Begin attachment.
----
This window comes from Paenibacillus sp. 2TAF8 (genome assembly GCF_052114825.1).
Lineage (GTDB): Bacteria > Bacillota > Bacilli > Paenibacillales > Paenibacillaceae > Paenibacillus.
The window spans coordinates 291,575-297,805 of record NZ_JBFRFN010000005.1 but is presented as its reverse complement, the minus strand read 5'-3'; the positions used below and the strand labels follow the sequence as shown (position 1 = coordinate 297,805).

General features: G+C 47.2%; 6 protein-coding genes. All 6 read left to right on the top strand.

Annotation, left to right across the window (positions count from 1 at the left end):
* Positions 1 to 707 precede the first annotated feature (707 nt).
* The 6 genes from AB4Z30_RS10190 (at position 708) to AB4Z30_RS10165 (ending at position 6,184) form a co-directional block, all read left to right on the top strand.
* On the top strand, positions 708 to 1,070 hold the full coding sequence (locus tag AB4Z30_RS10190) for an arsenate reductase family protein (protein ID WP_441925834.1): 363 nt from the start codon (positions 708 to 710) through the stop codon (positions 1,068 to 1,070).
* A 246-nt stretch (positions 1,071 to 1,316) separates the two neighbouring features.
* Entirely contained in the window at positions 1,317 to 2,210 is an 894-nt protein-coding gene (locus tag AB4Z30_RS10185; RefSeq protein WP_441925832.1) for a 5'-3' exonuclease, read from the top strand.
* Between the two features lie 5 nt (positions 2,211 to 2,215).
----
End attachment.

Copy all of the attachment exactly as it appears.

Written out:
This window comes from Paenibacillus sp. 2TAF8 (genome assembly GCF_052114825.1).
Lineage (GTDB): Bacteria > Bacillota > Bacilli > Paenibacillales > Paenibacillaceae > Paenibacillus.
The window spans coordinates 291,575-297,805 of record NZ_JBFRFN010000005.1 but is presented as its reverse complement, the minus strand read 5'-3'; the positions used below and the strand labels follow the sequence as shown (position 1 = coordinate 297,805).

General features: G+C 47.2%; 6 protein-coding genes. All 6 read left to right on the top strand.

Annotation, left to right across the window (positions count from 1 at the left end):
* Positions 1 to 707 precede the first annotated feature (707 nt).
* The 6 genes from AB4Z30_RS10190 (at position 708) to AB4Z30_RS10165 (ending at position 6,184) form a co-directional block, all read left to right on the top strand.
* On the top strand, positions 708 to 1,070 hold the full coding sequence (locus tag AB4Z30_RS10190) for an arsenate reductase family protein (protein ID WP_441925834.1): 363 nt from the start codon (positions 708 to 710) through the stop codon (positions 1,068 to 1,070).
* A 246-nt stretch (positions 1,071 to 1,316) separates the two neighbouring features.
* Entirely contained in the window at positions 1,317 to 2,210 is an 894-nt protein-coding gene (locus tag AB4Z30_RS10185; RefSeq protein WP_441925832.1) for a 5'-3' exonuclease, read from the top strand.
* Between the two features lie 5 nt (positions 2,211 to 2,215).